can’t just say that: you need a better phrase.
brand is too broad. While my project has literary elements, it certainly could be explained more descriptively. I tried young adult, but this generally means the books is marketed for teens ages 12-15. My novel is marketed toward older teens and 20-somethings. It, like many New Adult novels, tracks the growth and development of young adults whose identities are forming, who are seriously changing.
So maybe your book is a noir space opera western with thriller-paced plotting, literary aesthetic, and occult elements? Well, you need a better way to say that, a shorter way.
As I’ve been e-mailing literary agents, literary magazines, and publishers, this question has plagued me constantly. Finally I found an age-group description “New Adult” with which to market the novel THE HEATHENS AND LIARS OF LICKSKILLET COUNTY. “New Adult” bridges the gap between the safe and young group of Young Adult (YA) readers and Adult fiction. But because my books deals with characters in between, I think this genre (a relatively new invention of words) is fitting.
Querying agents has so far not worked out, but I am still sending many, many emails all over the country (and the world!) to publish this novel, as well as poems and short stories.
Have you had trouble labeling a piece of work? What genre did you settle on?
While summer serves as my one chance to sit down, breathe, and send out short stories to literary magazines, it also usually serves as a time for literary editors to take a break. I have been sending out short stories to various magazines that are still open, and 24 rejection letters later, I came to a realization I can’t actually publish short stories I’ve previously published on the blog. For that reason, I’ll be deleting the short stories I intend to send out.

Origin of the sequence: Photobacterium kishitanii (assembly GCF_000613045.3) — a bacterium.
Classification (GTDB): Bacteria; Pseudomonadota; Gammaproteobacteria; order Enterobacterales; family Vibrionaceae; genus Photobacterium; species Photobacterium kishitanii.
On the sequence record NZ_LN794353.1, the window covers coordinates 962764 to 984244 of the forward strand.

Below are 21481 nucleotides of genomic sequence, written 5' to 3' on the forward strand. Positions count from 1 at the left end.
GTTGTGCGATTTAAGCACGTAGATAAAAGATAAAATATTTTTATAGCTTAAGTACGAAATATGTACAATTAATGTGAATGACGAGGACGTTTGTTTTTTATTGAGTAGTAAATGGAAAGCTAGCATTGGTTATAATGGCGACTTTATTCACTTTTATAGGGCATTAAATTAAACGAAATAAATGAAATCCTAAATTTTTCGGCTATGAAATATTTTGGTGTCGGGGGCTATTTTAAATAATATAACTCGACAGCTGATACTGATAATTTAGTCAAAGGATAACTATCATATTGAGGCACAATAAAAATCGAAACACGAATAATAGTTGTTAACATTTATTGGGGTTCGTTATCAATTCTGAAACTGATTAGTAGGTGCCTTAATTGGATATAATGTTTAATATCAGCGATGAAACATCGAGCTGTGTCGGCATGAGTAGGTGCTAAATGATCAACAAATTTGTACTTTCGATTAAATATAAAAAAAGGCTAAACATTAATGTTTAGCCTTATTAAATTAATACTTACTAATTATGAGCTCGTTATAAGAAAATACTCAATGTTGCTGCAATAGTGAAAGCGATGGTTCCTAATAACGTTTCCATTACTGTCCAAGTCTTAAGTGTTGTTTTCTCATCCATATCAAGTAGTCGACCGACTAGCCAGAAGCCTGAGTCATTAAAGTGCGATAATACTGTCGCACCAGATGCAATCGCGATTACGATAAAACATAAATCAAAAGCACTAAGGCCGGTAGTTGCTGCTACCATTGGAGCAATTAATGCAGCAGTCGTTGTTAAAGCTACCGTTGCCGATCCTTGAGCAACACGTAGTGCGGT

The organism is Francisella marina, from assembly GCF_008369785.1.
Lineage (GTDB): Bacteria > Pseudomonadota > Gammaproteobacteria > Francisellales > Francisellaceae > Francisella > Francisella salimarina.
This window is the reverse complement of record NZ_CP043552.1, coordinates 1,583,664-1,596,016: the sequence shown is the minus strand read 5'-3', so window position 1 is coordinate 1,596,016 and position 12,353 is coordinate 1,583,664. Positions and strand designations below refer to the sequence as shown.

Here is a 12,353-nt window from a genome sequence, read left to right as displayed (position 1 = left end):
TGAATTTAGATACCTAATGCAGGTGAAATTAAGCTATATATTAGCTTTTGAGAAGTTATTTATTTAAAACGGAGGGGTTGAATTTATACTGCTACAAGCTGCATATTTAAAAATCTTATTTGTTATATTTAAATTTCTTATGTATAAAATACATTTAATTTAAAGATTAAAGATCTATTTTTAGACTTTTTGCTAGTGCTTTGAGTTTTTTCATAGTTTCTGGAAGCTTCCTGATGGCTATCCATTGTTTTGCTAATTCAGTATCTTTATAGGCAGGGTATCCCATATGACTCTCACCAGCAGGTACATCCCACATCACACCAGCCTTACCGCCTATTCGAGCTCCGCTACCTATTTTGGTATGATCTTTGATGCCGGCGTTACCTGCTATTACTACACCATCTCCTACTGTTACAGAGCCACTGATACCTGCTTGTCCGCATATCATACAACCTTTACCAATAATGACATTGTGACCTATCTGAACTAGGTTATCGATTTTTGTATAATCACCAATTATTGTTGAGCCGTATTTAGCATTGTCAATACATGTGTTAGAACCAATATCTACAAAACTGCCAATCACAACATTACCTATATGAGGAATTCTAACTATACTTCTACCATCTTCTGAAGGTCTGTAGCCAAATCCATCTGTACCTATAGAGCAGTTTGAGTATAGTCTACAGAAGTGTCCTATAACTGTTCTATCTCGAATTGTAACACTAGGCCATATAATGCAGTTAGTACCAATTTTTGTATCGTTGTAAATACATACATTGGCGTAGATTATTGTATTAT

Otherwise, I won’t be able to publish these stories. By the end of the day, I will have taken them down—sorry if you never got a chance to read them. Submerged and Memoir will continue to be on the blog, but Chicken Deluxe, Monster Theory, and Gartenswerg will be gone.
I have been working on various other short fiction pieces, which also face publication possibilities. Whenever I sniff the first inkling of success, I’ll be talking about it here on Word Salad. Until then, I will be working. I will be busy writing, editing, and submitting.
A few days ago, my brother threw a vintage typewriter from the second floor window of the public library. The window a circular feat of glass-engineering, stained green and bubbled-out like a submarine porthole. The typewriter an indulgent gift from our parents, a rusted antique that had been meant as a decoration. My brother, however, could not be convinced not to loudly pound on the stuck keys.
When finally he could not deal with the defunct device any longer, he flung it through the window. Among falling shards of glass, the typewriter plummeted, its black metal pieces flying apart upon impact. The night the police escorted him home and dumped the remains of the relic on our front lawn, he collected the pieces and buried them in the back yard.
When he had dug a hole at least three feet deep next to where Skippy had been buried (he had collided with an ice cream truck), I shuffled out beside him and dumped the typewriter into the abyss. We kicked and shoveled dirt onto its black veneer, patted down the earth, and then as if my brother had buried his writerly ambitions, he retreated to his room.
My older brother, he was only seventeen, but prone to outbursts of incredible self-doubt during which he would rant about failure, about never being published, and that no one would ever accept his gift of genius and storytelling craftsmanship. I secretly harbored the notion he wrote like a mutant conglomerate of Stephanie Meyer and R.L. Stine, but I never voice this opinion. My parents naturally nursed his ambitions, deluding him with the promise of literary DNA.